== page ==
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Health Sciences In The Media

  • "We don't have anywhere near the population exposed, infected or recovered or somehow immunized to COVID-19 yet. We're not going to get to herd immunity until many more people are exposed to the virus or if we have a vaccine which will enable more people to get immunity," said Dr. Shad Marvasti, director of public health for the University of Arizona College of Medicine – Phoenix.

  • Gov. Doug Ducey and Arizona health officials held a press conference at the University of Arizona College of Medicine – Phoenix at 3 p.m. regarding influenza and flu shots.

  • In honor of Dr. Fayez K. Ghishan's 25th anniversary as director of the Steele Children's Research Center at the University of Arizona, members of the Phoenix Women's Board of the Steele Children's Research Center have contributed $5 million to establish an endowment in his name.

  • People Magazine - Aug. 31

    There are now more than 25 million confirmed cases of the novel coronavirus (COVID-19) across the globe. "We basically have 50 laboratory experiments going on right now, and every state has a slightly different policy approach," said Joe Gerald, an associate professor at the University of Arizona's Mel and Enid Zuckerman College of Public Health, in an Aug. 24 story in The New York Times. "If we get complacent, this thing could get out of control again. And we'll have even less safety margin to manage it because we're starting from a higher place."

  • Experts say there could be some serious unintended consequences to kids' health due to excessive screen time. "It's something we call accommodation spasm, where the lenses of the eye are so accustomed to focusing at a certain distance, that when they change that up, they get really blurry vision. Other kids will get things like headaches," said Gary Kirkilas, a pediatrician with the University of Arizona College of Medicine – Phoenix.

  • AZ Big Media - Aug. 30

    Dr. Funda Bachini, assistant program director of the University of Arizona College of Medicine – Phoenix and Child and Adolescent Psychiatry Fellowship at Phoenix Children's Hospital, discusses mental health strategies for children who are going back to school during the coronavirus pandemic.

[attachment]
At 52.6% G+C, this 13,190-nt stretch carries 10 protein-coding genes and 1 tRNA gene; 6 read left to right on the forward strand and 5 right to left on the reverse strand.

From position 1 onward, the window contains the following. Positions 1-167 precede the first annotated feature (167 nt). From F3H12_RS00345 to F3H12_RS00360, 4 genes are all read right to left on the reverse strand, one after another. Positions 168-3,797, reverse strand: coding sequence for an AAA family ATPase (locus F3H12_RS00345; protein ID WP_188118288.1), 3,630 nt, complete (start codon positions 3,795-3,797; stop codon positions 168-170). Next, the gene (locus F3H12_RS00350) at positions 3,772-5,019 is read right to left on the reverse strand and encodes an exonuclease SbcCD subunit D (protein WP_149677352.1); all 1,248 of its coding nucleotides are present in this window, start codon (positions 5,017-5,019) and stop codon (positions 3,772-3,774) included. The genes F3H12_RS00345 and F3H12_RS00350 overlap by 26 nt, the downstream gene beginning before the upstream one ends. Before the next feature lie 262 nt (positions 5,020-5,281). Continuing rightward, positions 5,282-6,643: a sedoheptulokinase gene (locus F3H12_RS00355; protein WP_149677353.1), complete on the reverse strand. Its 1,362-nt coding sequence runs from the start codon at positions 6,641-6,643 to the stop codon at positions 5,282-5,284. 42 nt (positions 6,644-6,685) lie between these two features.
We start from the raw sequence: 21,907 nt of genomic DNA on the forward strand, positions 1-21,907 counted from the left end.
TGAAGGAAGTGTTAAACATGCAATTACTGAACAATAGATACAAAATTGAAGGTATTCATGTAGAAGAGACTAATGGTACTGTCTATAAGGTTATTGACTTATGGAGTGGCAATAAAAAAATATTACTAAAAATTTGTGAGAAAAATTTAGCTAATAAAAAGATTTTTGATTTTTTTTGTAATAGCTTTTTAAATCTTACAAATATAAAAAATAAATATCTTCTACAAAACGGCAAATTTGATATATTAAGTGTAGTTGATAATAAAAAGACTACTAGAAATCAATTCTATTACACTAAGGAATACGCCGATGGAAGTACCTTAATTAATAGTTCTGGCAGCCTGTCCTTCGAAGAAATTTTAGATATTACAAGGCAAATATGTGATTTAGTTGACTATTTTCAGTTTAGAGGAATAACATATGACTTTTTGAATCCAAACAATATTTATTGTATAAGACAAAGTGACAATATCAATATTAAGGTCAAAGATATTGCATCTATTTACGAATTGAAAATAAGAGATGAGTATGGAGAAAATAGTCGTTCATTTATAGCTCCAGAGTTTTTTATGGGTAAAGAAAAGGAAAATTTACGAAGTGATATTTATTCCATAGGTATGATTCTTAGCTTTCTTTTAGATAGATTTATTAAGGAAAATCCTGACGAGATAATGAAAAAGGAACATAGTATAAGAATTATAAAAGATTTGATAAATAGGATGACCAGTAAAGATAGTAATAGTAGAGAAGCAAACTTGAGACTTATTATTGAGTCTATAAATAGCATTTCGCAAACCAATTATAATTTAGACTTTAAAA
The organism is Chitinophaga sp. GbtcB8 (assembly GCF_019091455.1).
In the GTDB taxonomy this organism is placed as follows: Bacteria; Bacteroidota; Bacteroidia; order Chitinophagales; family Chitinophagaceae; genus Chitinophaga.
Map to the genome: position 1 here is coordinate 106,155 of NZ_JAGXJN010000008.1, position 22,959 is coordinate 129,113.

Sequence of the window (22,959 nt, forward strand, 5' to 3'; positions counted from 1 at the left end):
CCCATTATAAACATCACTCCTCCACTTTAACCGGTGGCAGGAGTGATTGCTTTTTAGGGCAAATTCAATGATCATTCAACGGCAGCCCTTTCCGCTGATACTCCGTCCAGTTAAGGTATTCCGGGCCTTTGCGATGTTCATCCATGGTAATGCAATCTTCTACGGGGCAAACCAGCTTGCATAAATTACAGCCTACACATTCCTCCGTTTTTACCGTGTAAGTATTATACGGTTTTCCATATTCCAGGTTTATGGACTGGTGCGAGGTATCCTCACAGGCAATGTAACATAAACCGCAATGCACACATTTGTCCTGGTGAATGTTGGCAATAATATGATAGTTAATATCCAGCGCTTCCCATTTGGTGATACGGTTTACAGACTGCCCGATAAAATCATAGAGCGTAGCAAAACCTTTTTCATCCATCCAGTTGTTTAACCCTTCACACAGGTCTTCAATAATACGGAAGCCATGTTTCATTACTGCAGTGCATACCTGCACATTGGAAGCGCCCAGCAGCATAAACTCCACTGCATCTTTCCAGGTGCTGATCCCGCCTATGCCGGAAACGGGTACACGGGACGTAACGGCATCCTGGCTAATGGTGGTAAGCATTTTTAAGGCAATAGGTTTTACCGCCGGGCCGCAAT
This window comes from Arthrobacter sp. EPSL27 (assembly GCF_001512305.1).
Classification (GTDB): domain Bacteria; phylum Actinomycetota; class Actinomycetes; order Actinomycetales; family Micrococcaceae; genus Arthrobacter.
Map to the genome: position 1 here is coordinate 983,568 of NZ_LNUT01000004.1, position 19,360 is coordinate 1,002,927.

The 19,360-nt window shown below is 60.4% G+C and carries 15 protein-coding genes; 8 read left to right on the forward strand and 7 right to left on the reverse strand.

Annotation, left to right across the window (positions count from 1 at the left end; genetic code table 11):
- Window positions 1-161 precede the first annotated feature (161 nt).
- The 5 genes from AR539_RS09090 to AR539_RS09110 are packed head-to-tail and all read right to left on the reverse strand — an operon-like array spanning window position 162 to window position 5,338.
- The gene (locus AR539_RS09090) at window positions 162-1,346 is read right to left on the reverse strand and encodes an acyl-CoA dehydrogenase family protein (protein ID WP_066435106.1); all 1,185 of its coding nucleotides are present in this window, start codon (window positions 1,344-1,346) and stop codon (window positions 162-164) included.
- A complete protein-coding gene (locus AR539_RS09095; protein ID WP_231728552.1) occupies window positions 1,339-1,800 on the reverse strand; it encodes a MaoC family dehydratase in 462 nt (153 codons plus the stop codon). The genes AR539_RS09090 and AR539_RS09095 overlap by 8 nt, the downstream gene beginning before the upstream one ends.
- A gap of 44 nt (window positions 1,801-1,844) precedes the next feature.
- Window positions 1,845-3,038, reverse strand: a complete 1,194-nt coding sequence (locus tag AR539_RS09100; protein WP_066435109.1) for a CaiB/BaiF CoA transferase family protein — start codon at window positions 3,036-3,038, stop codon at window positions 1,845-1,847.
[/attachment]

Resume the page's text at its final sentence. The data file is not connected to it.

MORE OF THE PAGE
• The Hill - Aug. 29

    Experts say Arizona stands as an example of just how badly the coronavirus can devastate a region – and how aggressive action can bend the case curve down. "While a state-level mandate may have been more effective, I do sometimes wonder if the decentralization and ability to tailor the mandate to a specific community's needs may have led to more buy-in and uptake of masks overall," said Kacey Ernst, director of the epidemiology program at the University of Arizona's Mel and Enid Zuckerman College of Public Health. "I have been impressed with the sharp increase in mask use that I personally witnessed."

  • The American Academy of Pediatrics publishes its findings weekly and, while comparisons are difficult because states report differently, the data as of Aug. 20 shows Arizona leads the nation with 975 children and teens hospitalized, 12 deaths and a positivity rate of 17.8 percent. Dr. Katri Typpo, division chief of Pediatric Critical Care at the University of Arizona College of Medicine – Tucson, has worked with colleagues to reach out to other pediatric intensive care units around the world. That information is now being shared regularly online between professionals from 161 medical sites worldwide.

  • In addition to technical challenges, at-home learning also carries an array of stressors that can weigh on families. Patricia Haynes, an associate professor in the University of Arizona Mel and Enid Zuckerman College of Public Health, is interviewed.

  • Cronkite News - Aug. 28

    Arizona passed 200,000 COVID-19 cases this week and is likely to register its 5,000th death this weekend, but despite those somber milestones experts said the numbers are all moving in the right direction – for now. "I think we've gone through several experiences now where we've let up on some of these things and opened a bit too quickly," said Dr. Daniel Derksen, director of the University of Arizona Center for Rural Health. "People got relaxed and less careful about going to places like bars, the public congregating in large gatherings, or even large numbers of people not wearing masks."